That was all to say that when we finally arrived home this afternoon, I was itchy. Instead of the customary Sunday afternoon nap, I dug out the wool and took off.
It was a glorious run. About three miles to the Browns Creek area where I tramped through the woods and along the creek trying to find the oft-spoken-of-but-elusive trout-fishing trail that runs along the creek. So, I climbed up the embankment and ran on the Zephyr railroad track and kept stopping to peer over the edge at the rushing creek about 100 feet below.

I then turned around and ran up Highway 95 to home. This was the coldest part as the wind tends to speed up as it blows through this narrower section of the St. Croix.
9.1 miles...temperature about 15.

Monday, December 7, 2009

Running Again

Today I ran Stillwater hills. Wow, did it feel great.
It is supposed to snow tomorrow. Maybe Marty and I can slip out for a quick evening run in the snow.

Sunday, December 6, 2009

2010 Race Calendar, Passion & Family

A big thanks to Kel for assembling in one place a nice list of runs in the midwest. Check it out at her web site.
I'll be putting together my 2010 race calendar in the next few weeks. I won't be able to run all the races I put on my calendar. However, just placing the possibilities on paper is part of what motivates me.

I have learned during the past three weeks that running, ultra running, is much more a part of my being than I had imagined. I am partially defined by it; thinking about running, planning to run, and actually running all play a significant role in motivating me in other areas of my life. There was concern that running was a greater passion than my family, that I spent more time and mental gymnastics thinking about running than about developing our family. Some of that concern was legitimate.

So I made a difficult choice three weeks ago to give it up. It was not an easy choice, but one which once made, was easy to accept. I was glad that I was able to choose my family over running.

What I realized during the past weeks, and what Marty realized, is that I am not as good without running. Without a Friday moonlit run to look forward to, I found that my motivation in all of life was waning. Without a long trail run to look back at, I missed having something significant to be proud of. I have much to be proud of in my family, and my great family sets me apart from most in this world. But, I found that I need a regular, significant accomplishment to fall back on during times when I doubt my abilities. What I hadn't realized is how looking back at a big accomplishment such as a long, night run actually gives me confidence and courage to deal with a difficult legal issue or stay hopeful when I finish a case, which happens to be my only paying case.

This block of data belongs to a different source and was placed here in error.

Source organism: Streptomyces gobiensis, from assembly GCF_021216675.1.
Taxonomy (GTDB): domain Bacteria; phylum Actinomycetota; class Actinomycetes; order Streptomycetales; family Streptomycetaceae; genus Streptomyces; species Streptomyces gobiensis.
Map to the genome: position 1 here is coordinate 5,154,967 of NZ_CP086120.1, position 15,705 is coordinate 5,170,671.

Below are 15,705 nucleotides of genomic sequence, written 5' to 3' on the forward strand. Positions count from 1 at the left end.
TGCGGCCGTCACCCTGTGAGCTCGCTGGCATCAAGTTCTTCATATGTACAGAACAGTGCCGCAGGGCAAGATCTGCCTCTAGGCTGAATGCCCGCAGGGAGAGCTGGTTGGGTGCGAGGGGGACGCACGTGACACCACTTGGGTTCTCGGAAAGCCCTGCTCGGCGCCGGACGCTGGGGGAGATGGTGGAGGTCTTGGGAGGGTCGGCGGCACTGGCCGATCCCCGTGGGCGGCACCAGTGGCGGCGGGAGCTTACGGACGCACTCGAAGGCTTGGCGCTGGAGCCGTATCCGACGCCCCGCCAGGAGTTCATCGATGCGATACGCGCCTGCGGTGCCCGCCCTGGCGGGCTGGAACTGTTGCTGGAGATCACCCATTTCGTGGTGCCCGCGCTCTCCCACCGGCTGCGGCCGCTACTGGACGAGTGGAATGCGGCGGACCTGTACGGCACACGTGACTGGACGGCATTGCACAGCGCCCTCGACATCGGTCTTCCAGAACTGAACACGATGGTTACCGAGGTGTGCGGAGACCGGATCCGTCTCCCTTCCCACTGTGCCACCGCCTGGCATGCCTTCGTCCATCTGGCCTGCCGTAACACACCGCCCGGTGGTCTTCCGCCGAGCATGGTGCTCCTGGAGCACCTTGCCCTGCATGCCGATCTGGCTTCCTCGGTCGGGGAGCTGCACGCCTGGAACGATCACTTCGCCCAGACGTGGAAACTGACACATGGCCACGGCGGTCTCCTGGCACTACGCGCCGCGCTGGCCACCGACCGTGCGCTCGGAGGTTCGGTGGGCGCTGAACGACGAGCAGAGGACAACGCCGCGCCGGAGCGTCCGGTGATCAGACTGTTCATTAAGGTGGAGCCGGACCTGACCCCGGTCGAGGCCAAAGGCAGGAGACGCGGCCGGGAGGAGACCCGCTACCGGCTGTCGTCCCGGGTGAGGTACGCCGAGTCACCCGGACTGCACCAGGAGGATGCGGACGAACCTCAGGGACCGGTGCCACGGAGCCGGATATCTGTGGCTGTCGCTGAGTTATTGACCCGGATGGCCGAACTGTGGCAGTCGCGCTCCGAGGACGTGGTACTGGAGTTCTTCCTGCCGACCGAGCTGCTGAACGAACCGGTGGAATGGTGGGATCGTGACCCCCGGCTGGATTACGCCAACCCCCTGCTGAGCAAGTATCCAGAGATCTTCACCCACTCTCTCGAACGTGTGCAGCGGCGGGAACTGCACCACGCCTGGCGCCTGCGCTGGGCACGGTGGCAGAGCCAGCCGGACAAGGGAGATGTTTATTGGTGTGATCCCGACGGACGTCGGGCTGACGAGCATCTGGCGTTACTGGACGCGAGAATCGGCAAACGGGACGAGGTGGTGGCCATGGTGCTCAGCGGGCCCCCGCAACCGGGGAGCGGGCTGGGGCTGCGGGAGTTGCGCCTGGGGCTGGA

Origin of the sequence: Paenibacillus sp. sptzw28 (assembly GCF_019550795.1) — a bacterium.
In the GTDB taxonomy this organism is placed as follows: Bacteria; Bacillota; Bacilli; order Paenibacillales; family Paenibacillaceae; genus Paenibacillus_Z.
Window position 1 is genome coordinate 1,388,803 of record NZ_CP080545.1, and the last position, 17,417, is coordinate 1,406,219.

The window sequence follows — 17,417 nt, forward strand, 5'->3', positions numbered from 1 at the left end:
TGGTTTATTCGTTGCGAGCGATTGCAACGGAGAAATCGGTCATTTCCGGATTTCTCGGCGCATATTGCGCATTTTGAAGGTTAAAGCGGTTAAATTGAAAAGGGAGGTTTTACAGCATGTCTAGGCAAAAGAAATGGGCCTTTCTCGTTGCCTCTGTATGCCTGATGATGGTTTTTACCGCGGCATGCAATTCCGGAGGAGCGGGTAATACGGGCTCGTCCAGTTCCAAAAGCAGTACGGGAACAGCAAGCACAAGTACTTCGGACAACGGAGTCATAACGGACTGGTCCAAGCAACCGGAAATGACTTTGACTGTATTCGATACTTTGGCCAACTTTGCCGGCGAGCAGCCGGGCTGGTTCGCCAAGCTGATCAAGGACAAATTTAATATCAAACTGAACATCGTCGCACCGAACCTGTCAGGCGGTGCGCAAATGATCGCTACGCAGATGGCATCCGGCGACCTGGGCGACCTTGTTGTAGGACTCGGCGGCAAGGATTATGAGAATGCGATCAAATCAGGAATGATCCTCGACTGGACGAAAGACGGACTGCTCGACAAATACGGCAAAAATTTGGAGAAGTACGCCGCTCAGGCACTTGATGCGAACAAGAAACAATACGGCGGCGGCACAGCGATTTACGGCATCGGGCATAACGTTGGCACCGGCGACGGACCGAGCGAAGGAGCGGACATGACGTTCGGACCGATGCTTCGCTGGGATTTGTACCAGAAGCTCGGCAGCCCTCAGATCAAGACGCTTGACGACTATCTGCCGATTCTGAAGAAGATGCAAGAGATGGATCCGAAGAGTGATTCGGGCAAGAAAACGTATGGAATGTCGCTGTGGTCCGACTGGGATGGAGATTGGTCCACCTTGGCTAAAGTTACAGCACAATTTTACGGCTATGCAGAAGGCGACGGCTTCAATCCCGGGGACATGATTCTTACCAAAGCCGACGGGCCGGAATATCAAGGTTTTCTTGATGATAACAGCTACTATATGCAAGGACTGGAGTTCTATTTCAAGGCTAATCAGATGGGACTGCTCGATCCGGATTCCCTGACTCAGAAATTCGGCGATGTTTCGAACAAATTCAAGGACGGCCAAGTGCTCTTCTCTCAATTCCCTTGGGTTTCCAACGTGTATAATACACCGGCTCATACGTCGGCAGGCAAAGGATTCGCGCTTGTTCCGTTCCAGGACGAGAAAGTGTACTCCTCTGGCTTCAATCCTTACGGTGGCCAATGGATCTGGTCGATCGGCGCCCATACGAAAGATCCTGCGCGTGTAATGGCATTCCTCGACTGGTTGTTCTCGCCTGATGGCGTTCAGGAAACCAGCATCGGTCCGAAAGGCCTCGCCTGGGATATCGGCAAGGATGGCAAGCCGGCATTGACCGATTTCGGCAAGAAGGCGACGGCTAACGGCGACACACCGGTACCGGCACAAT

Ultra running has become who I am. I discovered that it can't be easily distilled from my life. It makes life sweeter, more full. I found that I do need large challenges that few others attempt. I don't think it's so much pride as it is purpose that makes ultra running so indispensable. And not just purpose, but passionate purpose that makes all of my life more sweet. It's not so much different from faith, except that faith's object is so much more valuable.

So, I am drafting a 2010 race calendar in the coming weeks. And I'm doing so with an eye to protecting my family. I'm not preferring a competing passion over my family, but pursuing a passion that enables me to more passionately love my family.

Tuesday, December 1, 2009

Sorting Through Life

Life is sifting itself through a strainer presently. I gave up Friday night soccer.
I'm not certain where running will sift out yet. All the running gear is packed away for now. Certainly, Arrowhead is out. Leadville is out. Chippewa isn't possible now since the race was terminated.
There's even a full moon this week and I most likely will not be out enjoying it.